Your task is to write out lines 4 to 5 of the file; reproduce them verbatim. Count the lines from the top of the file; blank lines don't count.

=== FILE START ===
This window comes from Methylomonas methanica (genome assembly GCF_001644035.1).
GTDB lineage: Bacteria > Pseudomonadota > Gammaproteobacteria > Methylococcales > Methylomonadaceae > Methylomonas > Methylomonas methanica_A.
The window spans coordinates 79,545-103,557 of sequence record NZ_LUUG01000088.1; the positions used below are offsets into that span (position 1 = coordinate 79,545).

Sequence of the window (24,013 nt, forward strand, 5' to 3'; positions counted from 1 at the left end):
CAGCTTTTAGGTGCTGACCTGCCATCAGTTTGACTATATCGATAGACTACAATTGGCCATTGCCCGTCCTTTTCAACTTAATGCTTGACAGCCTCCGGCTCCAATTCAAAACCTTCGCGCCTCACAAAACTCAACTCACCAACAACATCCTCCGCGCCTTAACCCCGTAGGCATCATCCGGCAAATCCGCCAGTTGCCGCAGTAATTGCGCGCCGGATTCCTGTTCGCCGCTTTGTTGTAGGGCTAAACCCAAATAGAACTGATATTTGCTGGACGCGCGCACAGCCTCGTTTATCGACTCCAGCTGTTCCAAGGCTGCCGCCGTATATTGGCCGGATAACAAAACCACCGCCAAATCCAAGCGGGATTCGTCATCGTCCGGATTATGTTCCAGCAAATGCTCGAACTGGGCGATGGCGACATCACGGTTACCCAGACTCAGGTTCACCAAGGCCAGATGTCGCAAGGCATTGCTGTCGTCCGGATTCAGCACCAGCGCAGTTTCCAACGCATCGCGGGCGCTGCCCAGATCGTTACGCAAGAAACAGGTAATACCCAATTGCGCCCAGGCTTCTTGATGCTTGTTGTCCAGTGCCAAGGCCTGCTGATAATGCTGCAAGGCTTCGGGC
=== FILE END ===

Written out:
Sequence of the window (24,013 nt, forward strand, 5' to 3'; positions counted from 1 at the left end):
CAGCTTTTAGGTGCTGACCTGCCATCAGTTTGACTATATCGATAGACTACAATTGGCCATTGCCCGTCCTTTTCAACTTAATGCTTGACAGCCTCCGGCTCCAATTCAAAACCTTCGCGCCTCACAAAACTCAACTCACCAACAACATCCTCCGCGCCTTAACCCCGTAGGCATCATCCGGCAAATCCGCCAGTTGCCGCAGTAATTGCGCGCCGGATTCCTGTTCGCCGCTTTGTTGTAGGGCTAAACCCAAATAGAACTGATATTTGCTGGACGCGCGCACAGCCTCGTTTATCGACTCCAGCTGTTCCAAGGCTGCCGCCGTATATTGGCCGGATAACAAAACCACCGCCAAATCCAAGCGGGATTCGTCATCGTCCGGATTATGTTCCAGCAAATGCTCGAACTGGGCGATGGCGACATCACGGTTACCCAGACTCAGGTTCACCAAGGCCAGATGTCGCAAGGCATTGCTGTCGTCCGGATTCAGCACCAGCGCAGTTTCCAACGCATCGCGGGCGCTGCCCAGATCGTTACGCAAGAAACAGGTAATACCCAATTGCGCCCAGGCTTCTTGATGCTTGTTGTCCAGTGCCAAGGCCTGCTGATAATGCTGCAAGGCTTCGGGC